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Electric utilities in California, Oregon and Washington are jointly exploring a plan for a network of charging stations to be used by eventual battery-electric commercial vehicles traveling Interstate 5, a 1,300-mile commercial corridor along the West Coast.
The plan, which has a goal to reduce emissions along the interstate, is in the study phase and shifts the spotlight onto electric utilities after truck makers’ earlier demonstrations of prototype electric vehicles generated tremendous industry buzz.
Nine electric utilities and two agencies representing more than two dozen municipal utilities are sponsoring the West Coast Clean Transit Corridor Initiative. The study phase is expected to be finished by year’s end, with implementation of recommendations beginning as soon as next year.
I-5 is shown highlighted in red. (WikiMedia)
The utilities are exploring how best to provide electric vehicle charging on I-5 and its connecting routes for medium- and heavy-duty electric trucks, and determining what role they can play in electrifying the corridor. Key locations for electric truck charging infrastructure also will be identified and prioritized in the study, according to the Sacramento Municipal Utility District, one of the participants.
“The I-5 corridor is the economic backbone for transporting essential goods and services to our customers. We see investments in transportation electrification and electric charging infrastructure as a great way to support the economic vitality and environmental quality of communities along the corridor,” said Scott Bolton, senior vice president of external affairs for Pacific Power, which operates in all three states.
One executive at a California consulting firm specializing in advanced transportation fuels and technology not involved in the study said the plan was ambitious and must answer some big questions.
“The amount of power that we are talking about to fuel a decent size fleet is enormous, like five to 10 megawatts sort of power. That doesn’t exist at your local UPS distribution hub. How do you deliver that in these areas where it is needed? Maybe that is the 30,000-foot view the study is trying to accomplish,” said Erik Neandross, CEO of Gladstein, Neandross & Associates.
“It is absolutely no surprise to me that those who serve that energy are lining up to try to figure out how to accelerate that [truck] market development,” Neandross added.
The utilities’ plan expands on current programs that support charging electric vehicles within the respective utilities’ own territory, said another utility executive.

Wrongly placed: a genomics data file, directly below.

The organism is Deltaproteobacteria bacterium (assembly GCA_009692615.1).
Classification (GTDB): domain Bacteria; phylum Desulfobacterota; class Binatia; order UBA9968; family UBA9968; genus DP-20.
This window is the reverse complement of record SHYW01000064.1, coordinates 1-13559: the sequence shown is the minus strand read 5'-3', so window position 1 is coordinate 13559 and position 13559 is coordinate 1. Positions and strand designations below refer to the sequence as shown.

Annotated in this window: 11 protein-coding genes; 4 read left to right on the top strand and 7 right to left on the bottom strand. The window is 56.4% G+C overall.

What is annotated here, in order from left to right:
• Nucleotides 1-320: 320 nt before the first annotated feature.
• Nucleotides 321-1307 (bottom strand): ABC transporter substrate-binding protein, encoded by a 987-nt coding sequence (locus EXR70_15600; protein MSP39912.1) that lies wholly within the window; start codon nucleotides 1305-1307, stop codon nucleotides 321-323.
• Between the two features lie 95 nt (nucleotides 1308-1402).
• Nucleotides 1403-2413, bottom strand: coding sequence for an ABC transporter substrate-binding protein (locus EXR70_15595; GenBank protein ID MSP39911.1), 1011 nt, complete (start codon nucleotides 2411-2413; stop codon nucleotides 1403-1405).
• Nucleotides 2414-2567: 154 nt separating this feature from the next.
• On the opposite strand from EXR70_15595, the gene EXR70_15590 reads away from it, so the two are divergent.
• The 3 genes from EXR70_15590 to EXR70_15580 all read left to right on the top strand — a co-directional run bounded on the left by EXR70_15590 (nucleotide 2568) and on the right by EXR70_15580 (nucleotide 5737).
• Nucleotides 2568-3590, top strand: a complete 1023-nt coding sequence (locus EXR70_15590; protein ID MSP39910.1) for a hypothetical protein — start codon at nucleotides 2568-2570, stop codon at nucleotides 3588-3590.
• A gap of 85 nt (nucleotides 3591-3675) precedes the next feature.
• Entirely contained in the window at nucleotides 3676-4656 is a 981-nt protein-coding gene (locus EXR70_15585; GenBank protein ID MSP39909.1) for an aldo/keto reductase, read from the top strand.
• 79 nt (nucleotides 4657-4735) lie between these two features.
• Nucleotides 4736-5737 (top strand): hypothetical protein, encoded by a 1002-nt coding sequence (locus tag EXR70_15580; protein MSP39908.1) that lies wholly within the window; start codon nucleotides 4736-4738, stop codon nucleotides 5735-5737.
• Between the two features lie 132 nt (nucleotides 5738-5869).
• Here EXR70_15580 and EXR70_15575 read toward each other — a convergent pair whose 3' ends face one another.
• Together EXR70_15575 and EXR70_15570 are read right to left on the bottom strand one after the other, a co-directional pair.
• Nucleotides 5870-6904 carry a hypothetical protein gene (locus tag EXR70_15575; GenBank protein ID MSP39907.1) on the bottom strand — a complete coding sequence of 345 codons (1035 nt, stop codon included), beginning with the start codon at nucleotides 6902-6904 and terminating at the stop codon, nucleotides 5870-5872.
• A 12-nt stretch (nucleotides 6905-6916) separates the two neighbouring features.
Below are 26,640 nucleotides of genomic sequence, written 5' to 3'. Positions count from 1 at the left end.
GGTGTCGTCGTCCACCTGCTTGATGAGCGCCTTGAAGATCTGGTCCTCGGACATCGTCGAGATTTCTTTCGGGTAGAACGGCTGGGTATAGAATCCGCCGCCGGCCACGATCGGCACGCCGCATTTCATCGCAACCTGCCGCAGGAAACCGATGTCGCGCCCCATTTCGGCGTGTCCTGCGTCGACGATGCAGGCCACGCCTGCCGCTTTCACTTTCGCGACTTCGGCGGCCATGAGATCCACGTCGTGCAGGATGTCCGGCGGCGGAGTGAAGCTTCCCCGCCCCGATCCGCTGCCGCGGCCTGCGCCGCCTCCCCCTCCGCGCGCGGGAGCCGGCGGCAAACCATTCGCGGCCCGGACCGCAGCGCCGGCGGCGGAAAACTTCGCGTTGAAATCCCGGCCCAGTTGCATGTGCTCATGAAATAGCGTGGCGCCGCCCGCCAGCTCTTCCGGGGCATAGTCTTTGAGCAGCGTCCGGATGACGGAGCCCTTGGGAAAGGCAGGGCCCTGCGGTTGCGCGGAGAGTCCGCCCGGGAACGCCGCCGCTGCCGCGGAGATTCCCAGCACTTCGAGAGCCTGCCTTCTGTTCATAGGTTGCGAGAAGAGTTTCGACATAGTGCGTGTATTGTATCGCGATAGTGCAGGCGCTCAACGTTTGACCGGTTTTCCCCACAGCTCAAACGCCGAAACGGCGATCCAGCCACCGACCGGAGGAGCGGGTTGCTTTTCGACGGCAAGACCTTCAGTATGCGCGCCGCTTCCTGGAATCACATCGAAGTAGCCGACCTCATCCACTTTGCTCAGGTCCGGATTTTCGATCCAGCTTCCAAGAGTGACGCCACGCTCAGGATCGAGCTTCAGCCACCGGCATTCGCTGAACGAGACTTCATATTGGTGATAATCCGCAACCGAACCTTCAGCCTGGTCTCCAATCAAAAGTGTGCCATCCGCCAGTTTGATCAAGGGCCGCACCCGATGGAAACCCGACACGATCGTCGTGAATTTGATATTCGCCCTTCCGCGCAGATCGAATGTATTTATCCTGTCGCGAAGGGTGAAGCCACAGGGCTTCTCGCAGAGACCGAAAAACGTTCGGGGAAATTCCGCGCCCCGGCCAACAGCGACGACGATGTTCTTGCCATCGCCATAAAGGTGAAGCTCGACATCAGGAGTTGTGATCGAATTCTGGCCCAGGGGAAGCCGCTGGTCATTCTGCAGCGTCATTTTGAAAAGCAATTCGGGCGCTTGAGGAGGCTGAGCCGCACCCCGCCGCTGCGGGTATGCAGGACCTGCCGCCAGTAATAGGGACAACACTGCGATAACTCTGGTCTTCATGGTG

Utilities, their partners, and customers must combine forces to fight climate change. The West Coast Clean Transit Corridor Initiative seeks to provide #EV infrastructure solutions from the Canadian to the Mexican border. More info: https://t.co/smo7DNmnsm #EmissionFreeI5 pic.twitter.com/3kbyGahtiy— Portland General (@portlandgeneral) April 18, 2019
“But for extended shipping and longhaul trucks, we need solutions that we can apply across utility territories,” said Caroline Choi, senior vice president of corporate affairs for Edison International and Southern California Edison, another of the utilities sponsoring the study.
Several established truck makers have field tests of various electrified vehicles underway for regional operations, but none have reached the series production stage. Other nontraditional truck makers are also pushing ahead — creating a race to market.
A year ago, Freightliner unveiled all-electric versions of its flagship heavy-duty Cascadia and medium-duty M2 models, with series production of both slated for 2021 as part of its core business. Freightliner, the leading Class 8 brand, is a unit of Daimler Trucks North America.
Tesla said production of its battery-electric Tesla Semi would start next year.
A rendering of the Tesla Semi. (Tesla)
Nikola Motor Co. said field tests of its Class 8 battery-electric and hydrogen fuel cell trucks would begin later this year, with production in 2022.
All three truck makers have said their respective electric trucks were aimed at regional distribution applications.
Meanwhile, UPS Inc., a champion of various alternative fuels, is not involved in the project as it has a different business model for its electrified vehicles, a spokeswoman said.
“UPS has not provided input directly to the West Coast Clean Transit Corridor Initiative,” said Kristen Petrella, UPS sustainability public relations manager. “Given that we are centrally fueled at our UPS operating centers, we are unlikely to need any along-the-highway charging facilities, if that’s what is planned.”
UPS ranks No. 1 on the Transport Topics Top 100 list of the largest for-hire carriers in North America.